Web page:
Egypt and Sudan held joint military drills in Sudan this week amid reports that Ethiopia had begun a second filling of its controversial Nile dam.
Egyptian ground, naval and air forces, including special forces and paratroopers, participated in the Guardians of the Nile exercise, which kicked off Thursday, an Egyptian military spokesman spokesman said.
Sudanese media announced the exercise last week, saying that Egyptian soldiers had arrived at Khartoum Air Base and others were expected to arrive by ship. The exercise is expected to continue through the weekend, and is aimed at strengthening ties and “unifying methods to deal with threats that both countries expectedly face,” according to Sudan’s state-run SUNA news agency.
The two countries previously combined forces for training drills in April. Those exercises took place after negotiations aimed at easing tensions with Addis Ababa fell through in Kinshasa.
Cairo and Khartoum first began joint military exercises in November in response to what they perceive as a refusal by Ethiopian Prime Minister Ahmed Abiy's government to commit to written guarantees on the dam’s usage.
Egypt in particular fears the Grand Ethiopian Renaissance Dam could severely reduce its access to Nile water, potentially threatening the livelihoods — and lives — of millions of people. Egypt already recycles more fresh water than any other country in Africa to support its agriculture and 100 million people.
Egyptian President Abdel Fattah al-Sisi issued a hedged warning following the collapse of the Kinshasa talks in April, saying, "I tell our Ethiopian brothers: 'We should not reach the level that you mess with a water drop in Egypt, because all options are open.'”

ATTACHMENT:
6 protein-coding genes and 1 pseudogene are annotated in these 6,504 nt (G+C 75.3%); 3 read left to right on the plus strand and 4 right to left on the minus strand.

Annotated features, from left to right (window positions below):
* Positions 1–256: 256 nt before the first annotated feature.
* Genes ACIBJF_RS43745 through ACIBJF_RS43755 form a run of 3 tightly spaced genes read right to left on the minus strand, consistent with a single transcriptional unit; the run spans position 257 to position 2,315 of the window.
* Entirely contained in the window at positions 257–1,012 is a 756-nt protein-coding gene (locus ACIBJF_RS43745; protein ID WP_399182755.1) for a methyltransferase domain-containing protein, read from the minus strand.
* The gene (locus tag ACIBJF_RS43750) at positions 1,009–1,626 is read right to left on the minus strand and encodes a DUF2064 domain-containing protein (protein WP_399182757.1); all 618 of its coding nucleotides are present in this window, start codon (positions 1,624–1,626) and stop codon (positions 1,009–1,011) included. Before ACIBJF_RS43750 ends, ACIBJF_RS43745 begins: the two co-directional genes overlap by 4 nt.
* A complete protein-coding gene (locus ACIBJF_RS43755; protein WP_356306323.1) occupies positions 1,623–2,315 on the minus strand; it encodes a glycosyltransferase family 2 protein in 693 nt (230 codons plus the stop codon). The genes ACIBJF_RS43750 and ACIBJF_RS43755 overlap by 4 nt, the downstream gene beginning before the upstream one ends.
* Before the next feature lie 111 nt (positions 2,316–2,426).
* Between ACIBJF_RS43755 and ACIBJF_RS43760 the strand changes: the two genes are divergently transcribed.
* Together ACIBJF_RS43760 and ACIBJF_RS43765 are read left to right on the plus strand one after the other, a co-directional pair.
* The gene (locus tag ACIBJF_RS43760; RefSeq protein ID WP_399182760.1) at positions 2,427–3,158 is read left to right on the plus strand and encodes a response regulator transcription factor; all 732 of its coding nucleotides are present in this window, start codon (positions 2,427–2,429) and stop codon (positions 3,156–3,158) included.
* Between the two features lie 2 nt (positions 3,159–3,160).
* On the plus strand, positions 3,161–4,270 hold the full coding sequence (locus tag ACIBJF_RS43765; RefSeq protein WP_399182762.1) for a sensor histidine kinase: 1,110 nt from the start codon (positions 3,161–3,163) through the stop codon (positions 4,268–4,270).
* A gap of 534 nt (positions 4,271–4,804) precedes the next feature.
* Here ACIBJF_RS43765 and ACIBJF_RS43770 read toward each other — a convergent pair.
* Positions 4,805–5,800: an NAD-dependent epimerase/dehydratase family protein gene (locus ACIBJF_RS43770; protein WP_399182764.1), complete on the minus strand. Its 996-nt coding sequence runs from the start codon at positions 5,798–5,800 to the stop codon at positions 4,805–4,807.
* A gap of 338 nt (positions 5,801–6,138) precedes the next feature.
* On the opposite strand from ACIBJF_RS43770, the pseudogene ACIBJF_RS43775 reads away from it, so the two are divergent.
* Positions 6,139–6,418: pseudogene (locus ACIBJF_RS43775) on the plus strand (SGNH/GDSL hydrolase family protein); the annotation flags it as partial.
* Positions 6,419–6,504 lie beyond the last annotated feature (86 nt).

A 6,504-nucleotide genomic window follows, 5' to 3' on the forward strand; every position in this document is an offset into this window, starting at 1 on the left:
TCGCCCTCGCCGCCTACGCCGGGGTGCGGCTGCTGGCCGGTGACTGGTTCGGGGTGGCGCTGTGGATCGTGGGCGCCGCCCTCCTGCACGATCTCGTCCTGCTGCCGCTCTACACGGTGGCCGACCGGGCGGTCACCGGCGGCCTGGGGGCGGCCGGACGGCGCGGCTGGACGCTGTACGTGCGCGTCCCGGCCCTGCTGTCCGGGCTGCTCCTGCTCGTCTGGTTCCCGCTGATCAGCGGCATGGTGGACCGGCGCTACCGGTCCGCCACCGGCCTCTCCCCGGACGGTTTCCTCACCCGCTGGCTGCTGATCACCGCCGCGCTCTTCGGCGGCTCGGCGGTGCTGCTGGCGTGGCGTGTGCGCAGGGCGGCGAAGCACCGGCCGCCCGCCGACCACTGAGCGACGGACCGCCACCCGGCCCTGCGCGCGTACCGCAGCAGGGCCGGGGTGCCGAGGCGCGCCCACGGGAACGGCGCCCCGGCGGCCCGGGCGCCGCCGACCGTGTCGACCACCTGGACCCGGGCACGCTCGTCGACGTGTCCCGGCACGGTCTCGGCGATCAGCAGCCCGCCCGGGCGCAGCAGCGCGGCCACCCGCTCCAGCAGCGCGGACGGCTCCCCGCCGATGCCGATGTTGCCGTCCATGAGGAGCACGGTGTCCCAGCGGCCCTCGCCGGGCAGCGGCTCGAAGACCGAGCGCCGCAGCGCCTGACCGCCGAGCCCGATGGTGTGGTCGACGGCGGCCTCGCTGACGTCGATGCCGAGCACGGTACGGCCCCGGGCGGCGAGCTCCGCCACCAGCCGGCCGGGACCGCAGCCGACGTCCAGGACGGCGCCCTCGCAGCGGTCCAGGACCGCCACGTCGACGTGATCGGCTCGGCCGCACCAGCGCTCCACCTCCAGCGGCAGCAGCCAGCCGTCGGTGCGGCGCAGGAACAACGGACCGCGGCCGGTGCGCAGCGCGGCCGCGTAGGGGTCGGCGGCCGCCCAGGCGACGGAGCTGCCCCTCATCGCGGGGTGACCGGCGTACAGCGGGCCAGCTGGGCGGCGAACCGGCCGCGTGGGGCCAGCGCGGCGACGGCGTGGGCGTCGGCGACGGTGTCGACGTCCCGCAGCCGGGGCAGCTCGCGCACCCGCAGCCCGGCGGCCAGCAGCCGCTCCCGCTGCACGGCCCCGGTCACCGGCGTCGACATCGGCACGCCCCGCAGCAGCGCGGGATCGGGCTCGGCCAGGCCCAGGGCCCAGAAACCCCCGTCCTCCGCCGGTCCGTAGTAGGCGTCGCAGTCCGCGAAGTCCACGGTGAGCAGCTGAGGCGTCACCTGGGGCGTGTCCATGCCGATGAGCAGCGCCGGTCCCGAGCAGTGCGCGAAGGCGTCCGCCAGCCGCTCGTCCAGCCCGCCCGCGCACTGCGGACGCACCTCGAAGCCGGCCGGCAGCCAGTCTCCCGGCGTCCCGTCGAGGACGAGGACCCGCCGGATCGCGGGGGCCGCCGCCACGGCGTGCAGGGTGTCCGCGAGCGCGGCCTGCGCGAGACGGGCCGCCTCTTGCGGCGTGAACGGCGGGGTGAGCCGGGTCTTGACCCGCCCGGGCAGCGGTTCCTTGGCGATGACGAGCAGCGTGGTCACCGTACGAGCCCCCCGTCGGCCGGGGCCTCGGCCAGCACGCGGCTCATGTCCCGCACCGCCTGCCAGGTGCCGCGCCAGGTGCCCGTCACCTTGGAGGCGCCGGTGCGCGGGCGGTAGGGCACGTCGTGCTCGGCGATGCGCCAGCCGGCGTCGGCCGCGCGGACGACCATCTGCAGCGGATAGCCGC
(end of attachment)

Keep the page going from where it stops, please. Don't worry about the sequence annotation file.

“Cooperation between each other and building together is much better than when we disagree and struggle,” Sisi added at the time.
Egypt has been building defense and intelligence ties with east African countries as more than a decade of talks with Ethiopia over the dam continue to falter. A military delegation from Cairo signed a defense agreement with officials in Kenya on Wednesday, following agreements with Burundi and Uganda earlier this year.
The US special envoy for the Horn of Africa region, Ambassador Jeffrey Feltman, is returning to the region amid broader tensions that threaten to destabilize the area, the State Department said Wednesday.
Ethiopia’s border dispute with Sudan, and concerns over Addis Ababa’s continued violence in the Tigray region, have US officials concerned that a regional conflict could result, though there is some skepticism in Washington as to Egypt’s desire to engage in conflict over the dam.